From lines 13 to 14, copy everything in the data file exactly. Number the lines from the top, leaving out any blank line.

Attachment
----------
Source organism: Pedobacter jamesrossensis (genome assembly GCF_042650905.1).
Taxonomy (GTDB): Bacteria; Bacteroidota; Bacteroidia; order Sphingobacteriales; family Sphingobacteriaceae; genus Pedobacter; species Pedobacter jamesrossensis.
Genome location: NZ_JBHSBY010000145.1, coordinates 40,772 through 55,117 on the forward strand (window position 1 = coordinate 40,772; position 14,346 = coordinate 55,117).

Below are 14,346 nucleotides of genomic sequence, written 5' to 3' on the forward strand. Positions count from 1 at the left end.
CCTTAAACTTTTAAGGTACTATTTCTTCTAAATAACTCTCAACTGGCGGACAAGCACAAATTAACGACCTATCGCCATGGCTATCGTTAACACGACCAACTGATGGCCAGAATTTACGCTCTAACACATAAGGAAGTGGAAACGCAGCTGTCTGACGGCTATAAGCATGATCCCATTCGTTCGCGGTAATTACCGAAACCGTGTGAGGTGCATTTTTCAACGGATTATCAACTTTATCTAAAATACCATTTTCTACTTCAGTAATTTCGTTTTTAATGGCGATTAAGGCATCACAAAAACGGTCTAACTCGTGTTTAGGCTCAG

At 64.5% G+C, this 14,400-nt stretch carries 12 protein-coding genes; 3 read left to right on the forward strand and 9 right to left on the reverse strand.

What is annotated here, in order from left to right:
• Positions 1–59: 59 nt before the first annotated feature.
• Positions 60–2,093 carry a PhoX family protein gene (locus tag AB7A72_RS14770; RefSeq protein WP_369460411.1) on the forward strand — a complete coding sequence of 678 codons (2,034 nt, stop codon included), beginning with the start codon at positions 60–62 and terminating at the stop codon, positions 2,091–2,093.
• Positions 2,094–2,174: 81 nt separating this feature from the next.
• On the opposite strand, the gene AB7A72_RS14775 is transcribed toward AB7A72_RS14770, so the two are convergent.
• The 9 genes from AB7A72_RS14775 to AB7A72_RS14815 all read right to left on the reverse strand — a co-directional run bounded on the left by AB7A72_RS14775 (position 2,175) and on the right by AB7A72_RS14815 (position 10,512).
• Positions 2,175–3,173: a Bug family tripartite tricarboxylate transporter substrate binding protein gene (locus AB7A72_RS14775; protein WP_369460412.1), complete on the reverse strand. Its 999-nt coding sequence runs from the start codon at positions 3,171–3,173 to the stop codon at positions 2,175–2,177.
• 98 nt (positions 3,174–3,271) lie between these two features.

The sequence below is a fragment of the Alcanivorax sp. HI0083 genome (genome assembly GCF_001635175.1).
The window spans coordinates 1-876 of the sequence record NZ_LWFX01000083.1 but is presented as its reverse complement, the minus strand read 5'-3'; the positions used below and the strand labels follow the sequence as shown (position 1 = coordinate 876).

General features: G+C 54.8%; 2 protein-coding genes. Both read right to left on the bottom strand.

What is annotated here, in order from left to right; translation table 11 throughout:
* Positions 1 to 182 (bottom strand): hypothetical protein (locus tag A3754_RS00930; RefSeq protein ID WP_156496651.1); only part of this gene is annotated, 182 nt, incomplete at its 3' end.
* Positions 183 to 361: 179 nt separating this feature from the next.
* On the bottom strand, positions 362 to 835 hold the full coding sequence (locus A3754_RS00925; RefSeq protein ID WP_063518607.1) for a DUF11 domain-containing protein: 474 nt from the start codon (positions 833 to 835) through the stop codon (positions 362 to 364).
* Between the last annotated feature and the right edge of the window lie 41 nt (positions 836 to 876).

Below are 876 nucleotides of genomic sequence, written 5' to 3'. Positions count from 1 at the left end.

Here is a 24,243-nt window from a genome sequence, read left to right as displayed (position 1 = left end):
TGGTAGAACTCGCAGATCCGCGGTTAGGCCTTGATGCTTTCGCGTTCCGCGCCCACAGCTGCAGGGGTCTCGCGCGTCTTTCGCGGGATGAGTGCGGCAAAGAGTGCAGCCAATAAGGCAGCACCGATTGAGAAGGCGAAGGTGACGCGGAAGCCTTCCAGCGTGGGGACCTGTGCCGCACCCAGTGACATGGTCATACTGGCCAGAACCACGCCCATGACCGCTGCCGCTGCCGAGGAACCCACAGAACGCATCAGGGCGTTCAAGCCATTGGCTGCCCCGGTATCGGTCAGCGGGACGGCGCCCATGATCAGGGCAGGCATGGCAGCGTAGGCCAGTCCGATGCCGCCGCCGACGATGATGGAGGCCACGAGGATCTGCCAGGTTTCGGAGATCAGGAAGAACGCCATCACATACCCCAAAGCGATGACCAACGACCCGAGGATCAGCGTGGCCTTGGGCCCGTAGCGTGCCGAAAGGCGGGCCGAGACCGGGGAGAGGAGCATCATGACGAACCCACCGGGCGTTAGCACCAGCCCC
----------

• Positions 2,175–3,173: a Bug family tripartite tricarboxylate transporter substrate binding protein gene (locus AB7A72_RS14775; protein WP_369460412.1), complete on the reverse strand. Its 999-nt coding sequence runs from the start codon at positions 3,171–3,173 to the stop codon at positions 2,175–2,177.
• 98 nt (positions 3,174–3,271) lie between these two features.